You don't really know lantana until you've seen it in a hot, frost-free climate. It's a colorful monster, growing increasingly vivid in the dead heat of summer. Temperatures over 110 degrees send it into overdrive, producing even more color when all else withers.
These bedding boys of summer are checked at the end of the season by frost in the North. But in the southern climes they keep growing into enormous thickets, climbing into trees, invading shrubs and spreading over vast areas. The fact that they're in flower during all four seasons means they yield blackberries carried by the birds to germinate far and wide. Thus, the perfect plant that is both heat- and drought-tolerant, and continuously in flower, can literally run amok in both gardens and the American wild lands.
Lantana is one of the most heavily bred South American genera due to its incredible flowers. Inspect them closely to discover a rainbow of hues on a structure botanists call an umbel. This golf-ball-sized umbel is composed of many tiny tubular flowers perfectly adapted to hummingbirds. When the new flowers are formed at the center, they may be yellow in color. As these mature, they darken to orange in the outer rings and then to red, while more new yellows are produced at the center. The process continues until each umbel, which can last for a month or more, becomes a lovely combination of red, orange and yellow. When it does finally quit producing new central flowers, the ovaries of all these tiny trumpets enlarge into shiny blackberries the size of a BB
Breeders have crossed species and hybrids of big, rangy lantana to adapt these plants to various garden uses. They are always looking for new flower colors and combinations. The best advancement is the production of sterile hybrids that do not produce fruit, and therefore won't spread into the wild. Other hybrids are more compact so the plant fits into smaller gardens without taking over. Still more offer a creeping characteristic that makes better low-growing groundcover. When used as a potted plant, it cascades like a wave of color over the edges. When buying lantana it's important to find a tag that notes size and habit. Otherwise, you may buy one that either doesn't fill in the space provided or grows so large that you have to continually hack away at it. In cooler climates, buy your lantanas in one-gallon container sizes so you get a well-established plant in bloom. The varietal names don't mean anything if you can't see the flower. Flower color can influence the character of your garden. The super-neon varieties are great for the hot, tropical style. There are some lovely pastels of pink and lemon yellow, which blend perfectly into the cool cottage-garden look. There are also solid colors such as Spreading Sunshine, which produces golden-yellow blossoms on a very flat, creeping plant. Due to the tiny serrations on the stems of some larger lantanas, they can be difficult to pull out by hand. It is best to wear gloves, particularly for those with sensitive skin. Each year the intensity of the summer lantanas never ceases to amaze, for they are tough and floriferous. Nothing lures hummingbirds quite as well and for so long in the season. In the deserts of the Southwest where the temperatures soar in July and August, old lantanas can become truly epic bloomers. But elsewhere, they are the midsummer salvation of those who failed to plant flowers earlier in the year. Turn to these beauties that bloom best during the heat and enjoy non-stop color until the frost finally knocks them down.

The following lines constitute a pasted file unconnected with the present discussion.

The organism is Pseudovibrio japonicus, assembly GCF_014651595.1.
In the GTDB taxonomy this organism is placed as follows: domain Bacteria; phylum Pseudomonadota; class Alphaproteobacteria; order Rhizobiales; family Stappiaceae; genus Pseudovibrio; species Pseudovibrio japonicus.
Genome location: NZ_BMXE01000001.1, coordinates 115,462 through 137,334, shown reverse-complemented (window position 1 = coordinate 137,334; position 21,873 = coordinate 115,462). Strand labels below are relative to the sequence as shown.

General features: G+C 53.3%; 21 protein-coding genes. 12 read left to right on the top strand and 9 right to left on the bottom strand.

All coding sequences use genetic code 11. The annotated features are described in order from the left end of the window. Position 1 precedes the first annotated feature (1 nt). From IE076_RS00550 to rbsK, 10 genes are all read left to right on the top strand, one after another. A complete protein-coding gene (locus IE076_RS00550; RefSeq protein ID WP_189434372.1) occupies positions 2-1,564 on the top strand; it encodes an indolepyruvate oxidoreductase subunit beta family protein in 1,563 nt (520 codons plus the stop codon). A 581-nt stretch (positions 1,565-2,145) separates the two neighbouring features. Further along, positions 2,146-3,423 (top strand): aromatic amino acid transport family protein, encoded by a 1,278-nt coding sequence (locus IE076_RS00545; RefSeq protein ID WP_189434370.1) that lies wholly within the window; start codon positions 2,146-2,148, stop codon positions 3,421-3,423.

(Maureen Gilmer is a horticulturist. Her blog, the MoZone, offers ideas for cash-strapped families. Read the blog at www.MoPlants.com/blog. E-mail her at mogilmer(at)yahoo.com. Also, join her online for the Garden Party social networking at Learn2grow.com.)